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    • "16S rRNA gene sequencing is commonly used for the identification , classification and quantification of microbes in samples from different environmental regions (Statnikov et al., 2013; Cox et al., 2013). 16S rRNA gene marker is used in a vast variety of studies like identifying the diverse patterns of the microbes in human colorectal cancer (Geng et al., 2013), identifying changes in the gut microbes causing diseases like obesity and chronic inflammation (Korecka and Arulampalam, 2012), studying changes in the composition of microbes in obesity and inflammatory bowel disease and analysis of human oral microbiome (Greenblum et al., 2012). Operational taxonomic units (OTUs) are identified through clustering from 16S rRNA sequence data and then sequences are classified. "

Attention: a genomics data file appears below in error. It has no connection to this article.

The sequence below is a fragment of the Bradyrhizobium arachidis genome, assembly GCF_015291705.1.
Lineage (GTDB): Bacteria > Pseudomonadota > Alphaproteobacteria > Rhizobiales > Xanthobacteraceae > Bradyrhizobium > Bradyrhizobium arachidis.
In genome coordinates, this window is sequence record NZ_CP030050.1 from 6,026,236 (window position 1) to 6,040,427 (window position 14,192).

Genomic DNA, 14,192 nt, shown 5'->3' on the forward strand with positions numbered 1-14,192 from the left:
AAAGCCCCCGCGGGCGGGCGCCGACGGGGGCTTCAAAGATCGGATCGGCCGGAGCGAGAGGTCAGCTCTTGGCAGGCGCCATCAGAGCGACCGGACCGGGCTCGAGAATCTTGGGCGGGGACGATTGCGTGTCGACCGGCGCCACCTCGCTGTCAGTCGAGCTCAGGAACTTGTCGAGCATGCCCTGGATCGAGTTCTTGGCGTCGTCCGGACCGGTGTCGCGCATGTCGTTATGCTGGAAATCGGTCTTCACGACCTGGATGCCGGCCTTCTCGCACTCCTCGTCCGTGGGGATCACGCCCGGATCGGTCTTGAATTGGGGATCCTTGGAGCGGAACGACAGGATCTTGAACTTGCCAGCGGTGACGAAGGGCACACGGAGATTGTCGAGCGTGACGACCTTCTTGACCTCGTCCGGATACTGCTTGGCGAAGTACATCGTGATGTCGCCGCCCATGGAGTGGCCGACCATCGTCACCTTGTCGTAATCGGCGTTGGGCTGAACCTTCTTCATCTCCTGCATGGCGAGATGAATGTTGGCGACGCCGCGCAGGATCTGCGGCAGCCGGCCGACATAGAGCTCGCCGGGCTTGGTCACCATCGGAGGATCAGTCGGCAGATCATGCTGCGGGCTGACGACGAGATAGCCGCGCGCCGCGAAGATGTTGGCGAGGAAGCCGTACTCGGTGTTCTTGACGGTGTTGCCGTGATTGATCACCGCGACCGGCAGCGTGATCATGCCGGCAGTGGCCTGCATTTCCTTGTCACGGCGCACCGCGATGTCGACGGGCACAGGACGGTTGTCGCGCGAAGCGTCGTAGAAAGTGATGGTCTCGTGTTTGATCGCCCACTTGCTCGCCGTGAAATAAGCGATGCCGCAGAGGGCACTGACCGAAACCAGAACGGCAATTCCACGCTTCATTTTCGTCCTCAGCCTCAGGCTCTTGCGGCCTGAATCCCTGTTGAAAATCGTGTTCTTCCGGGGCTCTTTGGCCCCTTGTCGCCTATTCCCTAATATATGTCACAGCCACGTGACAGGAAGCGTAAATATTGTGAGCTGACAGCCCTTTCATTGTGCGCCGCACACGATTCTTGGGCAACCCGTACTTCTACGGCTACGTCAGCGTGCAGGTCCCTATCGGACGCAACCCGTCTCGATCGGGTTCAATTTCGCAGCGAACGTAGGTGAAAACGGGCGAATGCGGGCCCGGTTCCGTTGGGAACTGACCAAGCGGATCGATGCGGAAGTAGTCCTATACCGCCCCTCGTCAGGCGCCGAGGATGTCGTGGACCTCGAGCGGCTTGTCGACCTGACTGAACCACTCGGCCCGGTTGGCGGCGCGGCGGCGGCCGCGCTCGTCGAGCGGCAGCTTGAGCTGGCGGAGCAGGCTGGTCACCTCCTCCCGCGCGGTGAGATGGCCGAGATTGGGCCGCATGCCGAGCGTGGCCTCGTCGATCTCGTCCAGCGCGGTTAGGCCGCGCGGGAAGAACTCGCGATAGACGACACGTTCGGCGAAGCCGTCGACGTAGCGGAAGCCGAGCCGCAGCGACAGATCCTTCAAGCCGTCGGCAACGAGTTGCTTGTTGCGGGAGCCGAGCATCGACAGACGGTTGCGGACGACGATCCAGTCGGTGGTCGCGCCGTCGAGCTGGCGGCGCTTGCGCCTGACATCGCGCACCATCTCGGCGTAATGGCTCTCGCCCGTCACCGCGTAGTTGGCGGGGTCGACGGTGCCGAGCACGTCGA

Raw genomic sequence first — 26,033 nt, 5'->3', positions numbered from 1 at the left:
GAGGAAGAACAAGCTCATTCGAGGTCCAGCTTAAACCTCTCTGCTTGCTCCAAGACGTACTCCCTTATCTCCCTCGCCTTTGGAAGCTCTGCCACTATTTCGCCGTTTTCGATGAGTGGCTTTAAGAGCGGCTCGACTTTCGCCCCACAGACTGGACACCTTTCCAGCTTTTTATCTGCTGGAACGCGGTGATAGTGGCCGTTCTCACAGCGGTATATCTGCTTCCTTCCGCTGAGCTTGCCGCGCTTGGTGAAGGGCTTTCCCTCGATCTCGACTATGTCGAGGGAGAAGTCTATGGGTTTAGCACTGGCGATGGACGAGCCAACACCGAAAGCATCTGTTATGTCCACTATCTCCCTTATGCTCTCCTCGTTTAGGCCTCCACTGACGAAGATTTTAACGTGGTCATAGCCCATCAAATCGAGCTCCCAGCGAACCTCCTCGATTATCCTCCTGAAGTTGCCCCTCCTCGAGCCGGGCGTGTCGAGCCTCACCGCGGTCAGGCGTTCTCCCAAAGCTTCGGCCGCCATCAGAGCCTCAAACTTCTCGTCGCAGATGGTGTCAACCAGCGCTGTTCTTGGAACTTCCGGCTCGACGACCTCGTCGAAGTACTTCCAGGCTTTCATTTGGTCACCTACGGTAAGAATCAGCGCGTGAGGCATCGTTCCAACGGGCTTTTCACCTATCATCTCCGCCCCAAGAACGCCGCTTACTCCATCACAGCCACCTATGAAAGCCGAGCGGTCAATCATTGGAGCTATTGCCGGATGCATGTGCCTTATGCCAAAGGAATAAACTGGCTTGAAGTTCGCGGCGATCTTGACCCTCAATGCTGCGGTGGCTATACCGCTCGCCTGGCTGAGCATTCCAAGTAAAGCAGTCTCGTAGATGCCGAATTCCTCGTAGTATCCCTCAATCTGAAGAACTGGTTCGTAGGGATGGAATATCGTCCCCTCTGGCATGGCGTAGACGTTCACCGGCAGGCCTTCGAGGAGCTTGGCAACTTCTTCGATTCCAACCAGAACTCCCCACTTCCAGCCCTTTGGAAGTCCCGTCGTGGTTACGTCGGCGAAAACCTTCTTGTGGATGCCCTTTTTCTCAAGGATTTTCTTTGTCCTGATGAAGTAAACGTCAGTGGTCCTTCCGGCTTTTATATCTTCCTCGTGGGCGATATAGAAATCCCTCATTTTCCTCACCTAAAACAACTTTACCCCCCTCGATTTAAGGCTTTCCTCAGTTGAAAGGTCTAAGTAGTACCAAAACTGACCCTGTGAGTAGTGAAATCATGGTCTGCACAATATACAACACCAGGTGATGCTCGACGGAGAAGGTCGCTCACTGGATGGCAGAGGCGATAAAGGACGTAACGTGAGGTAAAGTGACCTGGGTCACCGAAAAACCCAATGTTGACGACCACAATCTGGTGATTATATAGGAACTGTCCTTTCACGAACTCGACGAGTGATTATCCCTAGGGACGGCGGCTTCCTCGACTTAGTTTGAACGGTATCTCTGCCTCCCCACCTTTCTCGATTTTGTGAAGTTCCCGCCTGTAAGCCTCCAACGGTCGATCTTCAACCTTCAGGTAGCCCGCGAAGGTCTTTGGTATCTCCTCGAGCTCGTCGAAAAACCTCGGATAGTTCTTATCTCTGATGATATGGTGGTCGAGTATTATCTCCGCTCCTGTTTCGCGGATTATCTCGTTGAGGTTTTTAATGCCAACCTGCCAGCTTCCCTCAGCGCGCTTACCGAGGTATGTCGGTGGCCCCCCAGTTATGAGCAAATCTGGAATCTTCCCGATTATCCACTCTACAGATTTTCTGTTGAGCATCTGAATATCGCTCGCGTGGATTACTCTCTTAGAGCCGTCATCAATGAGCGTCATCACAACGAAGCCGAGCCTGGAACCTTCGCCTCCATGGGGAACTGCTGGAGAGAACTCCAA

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    ABSTRACT: Human body is the home for large number of microbes. The complexity of enterotype depends on the body site. Microbial communities in various samples from different regions are being classified on the basis of 16S rRNA gene sequences. With the improvement in sequencing technologies various computational methods have been used for the analysis of microbiome data. Despite of several available machine learning techniques there is no single platform available which could provide several techniques for clustering, multiclass classification, comparative analysis and the most significantly the identification of the subgroups present within larger groups of human microbial communities. We present a tool named MCaVoH for this purpose which performs clustering and classification of 16S rRNA sequence data and highlight various groups. Our tool has an added facility of biclustering which produces local group of communities present within larger groups (clusters). The core objective of our work was to identify the interaction between various bacterial species along with monitoring the composition and variations in microbial communities. MCaVoH also evaluates the performance and efficiency of different techniques using comparative analysis. The results are visualized through different plots and graphs. We implemented our tool in MATLAB. We tested our tool on several real and simulated 16S rRNA data sets and it outperforms several existing methods. Our tool provides a single platform for using multiple clustering, classification algorithms, local community identification along with their comparison which has not been done so far. Tool is available at Copyright © 2015. Published by Elsevier B.V.